About the Author

Randy Bachman

Randy Bachman, world-renowned founder of the rock band BTO, and co-founder of the band, The Guess Who, brings his imagination and musical and writing talents to a new audience.

Books by this Author
Tales From Beyond The Tap
Excerpt

Are there any songs in particular that have changed your life?

Randy with Led Zeppelin’s Robert Plant, 2008.

Records have always been an integral part of my life. There are many songs to choose from, but this question is an easy one for me. Each of these recordings has had a significant impact on me and my career.

“TUTTI FRUTTI”—LITTLE RICHARD, 1955

When I saw Elvis Presley for the first time on a little black-and-white TV at my friend’s house, it was mind-blowing, worldshaking, and a signal of change for me as well as the rest of the world. I went out and bought the Elvis recording of “Tutti Frutti,” and besides wanting to be Elvis, I wanted to play guitar like Scotty Moore. Then someone, I think it was one of my brother Gary’s buddies from the Pro-Teen club, asked me if I’d heard the version by Little Richard, the guy who actually wrote the song and first recorded it. When I listened to his “Tutti Frutti” it was wilder, more raucous, and even more mind-blowing and worldshaking than Elvis’s. Elvis sounded tame by comparison.

Whenever I hear either version of that song it takes me back to that time and rekindles my first impressions of rock ’n’ roll. Original rock ’n’ roll was all about anything goes, having fun, going a little crazy, and just letting it all out. The more lifechanging version for me, though, is the Little Richard one. He’s an original. And, as I talked about in the first Vinyl Tap book, I was lucky enough to have him play on a couple of Bachman-Turner Overdrive tracks. I was thrilled when Richard agreed to play piano on “Take It Like a Man” on our Head On album. We’d already recorded the track, and just wanted him to overdub his signature piano style. He arrived looking every inch the star that he was. I was in awe of him. However, once in the recording studio with him, we discovered that he couldn’t play in the key of the song. Apparently Little Richard played only in certain keys, and this wasn’t one of them. After several attempts, he was all set to walk out, until we figured out that if we slowed down the recording speed it could be played in Little Richard’s key. When we sped it up to the original speed it fit perfectly. Despite this hiccup, Little Richard was everything I expected and more. It became a learning experience for both of us and a dream come true for me, the kid from Winnipeg, playing alongside one of the rock ’n’ roll pioneers.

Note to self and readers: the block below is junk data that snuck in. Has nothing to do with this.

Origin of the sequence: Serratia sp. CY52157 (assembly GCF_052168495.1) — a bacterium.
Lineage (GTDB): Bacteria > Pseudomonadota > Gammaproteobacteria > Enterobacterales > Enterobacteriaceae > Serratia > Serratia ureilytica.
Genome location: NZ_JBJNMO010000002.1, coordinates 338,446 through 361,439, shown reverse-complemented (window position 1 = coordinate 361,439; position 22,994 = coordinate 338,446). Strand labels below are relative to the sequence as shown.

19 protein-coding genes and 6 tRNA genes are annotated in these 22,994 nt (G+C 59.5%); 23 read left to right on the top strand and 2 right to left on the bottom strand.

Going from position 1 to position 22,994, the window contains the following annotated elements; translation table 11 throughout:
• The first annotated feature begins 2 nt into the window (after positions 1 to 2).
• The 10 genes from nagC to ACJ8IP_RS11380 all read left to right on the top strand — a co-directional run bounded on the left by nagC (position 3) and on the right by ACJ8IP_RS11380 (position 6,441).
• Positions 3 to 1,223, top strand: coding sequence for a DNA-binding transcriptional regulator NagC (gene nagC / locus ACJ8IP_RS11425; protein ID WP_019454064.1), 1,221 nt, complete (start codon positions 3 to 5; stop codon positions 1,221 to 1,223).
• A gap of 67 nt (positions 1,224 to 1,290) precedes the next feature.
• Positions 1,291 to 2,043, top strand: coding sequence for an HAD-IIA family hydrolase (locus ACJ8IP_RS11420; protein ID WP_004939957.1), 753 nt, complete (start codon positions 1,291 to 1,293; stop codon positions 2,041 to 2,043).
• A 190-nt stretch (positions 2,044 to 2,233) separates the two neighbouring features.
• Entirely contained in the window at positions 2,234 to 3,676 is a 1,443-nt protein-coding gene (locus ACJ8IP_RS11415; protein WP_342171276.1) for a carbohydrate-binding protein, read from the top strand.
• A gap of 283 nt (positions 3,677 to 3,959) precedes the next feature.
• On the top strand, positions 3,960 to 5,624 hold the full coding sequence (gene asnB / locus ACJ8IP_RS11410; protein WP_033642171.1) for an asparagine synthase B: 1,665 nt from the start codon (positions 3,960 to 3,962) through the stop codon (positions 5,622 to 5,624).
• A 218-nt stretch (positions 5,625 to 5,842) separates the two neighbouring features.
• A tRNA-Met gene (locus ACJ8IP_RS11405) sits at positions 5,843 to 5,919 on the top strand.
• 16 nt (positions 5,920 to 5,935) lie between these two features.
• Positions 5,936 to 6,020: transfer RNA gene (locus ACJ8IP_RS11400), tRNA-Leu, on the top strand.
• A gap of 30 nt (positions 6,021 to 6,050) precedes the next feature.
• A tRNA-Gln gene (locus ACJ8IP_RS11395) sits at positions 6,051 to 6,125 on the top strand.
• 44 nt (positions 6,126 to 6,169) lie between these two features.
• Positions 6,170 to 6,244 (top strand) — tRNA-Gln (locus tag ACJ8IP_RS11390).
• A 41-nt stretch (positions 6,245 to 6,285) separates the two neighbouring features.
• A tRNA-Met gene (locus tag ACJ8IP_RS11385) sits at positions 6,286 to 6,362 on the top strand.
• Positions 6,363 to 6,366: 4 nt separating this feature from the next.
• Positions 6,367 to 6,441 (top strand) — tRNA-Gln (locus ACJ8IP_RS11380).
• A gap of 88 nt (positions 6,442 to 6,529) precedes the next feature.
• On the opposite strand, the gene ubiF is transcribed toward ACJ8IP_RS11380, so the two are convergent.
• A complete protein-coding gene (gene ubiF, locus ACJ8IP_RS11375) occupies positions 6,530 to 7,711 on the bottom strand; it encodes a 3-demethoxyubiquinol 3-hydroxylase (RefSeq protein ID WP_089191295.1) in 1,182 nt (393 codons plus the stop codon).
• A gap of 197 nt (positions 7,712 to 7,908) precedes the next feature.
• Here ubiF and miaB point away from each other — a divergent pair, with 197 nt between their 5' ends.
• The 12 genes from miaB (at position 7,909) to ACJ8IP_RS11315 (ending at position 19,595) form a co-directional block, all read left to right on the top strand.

“HOUND DOG” BACKED BY “DON’T BE CRUEL”—ELVIS PRESLEY, 1955

I also saw Elvis do this on TV, and it had the same impact on me. It expanded Elvis’s wild side by including the Jordanaires on background vocals on both songs, merging gospel into rock ’n’ roll along with the wild hand clapping on “Hound Dog.” Again, Scotty Moore’s guitar playing and solos made me want to be a guitar player. I still have the 78 rpm recording.

When Elvis decided to use TCB as his logo after hearing Bachman-Turner Overdrive’s “Takin’ Care of Business” on a Los Angeles radio station, I was both stunned and honoured. This is the guy who facilitated my entrance into rock ’n’ roll and prompted me to start playing guitar. He used my song for his motto and his logo, which is on his headstone. Pretty awesome. That song not only changed my life but Elvis Presley’s, too.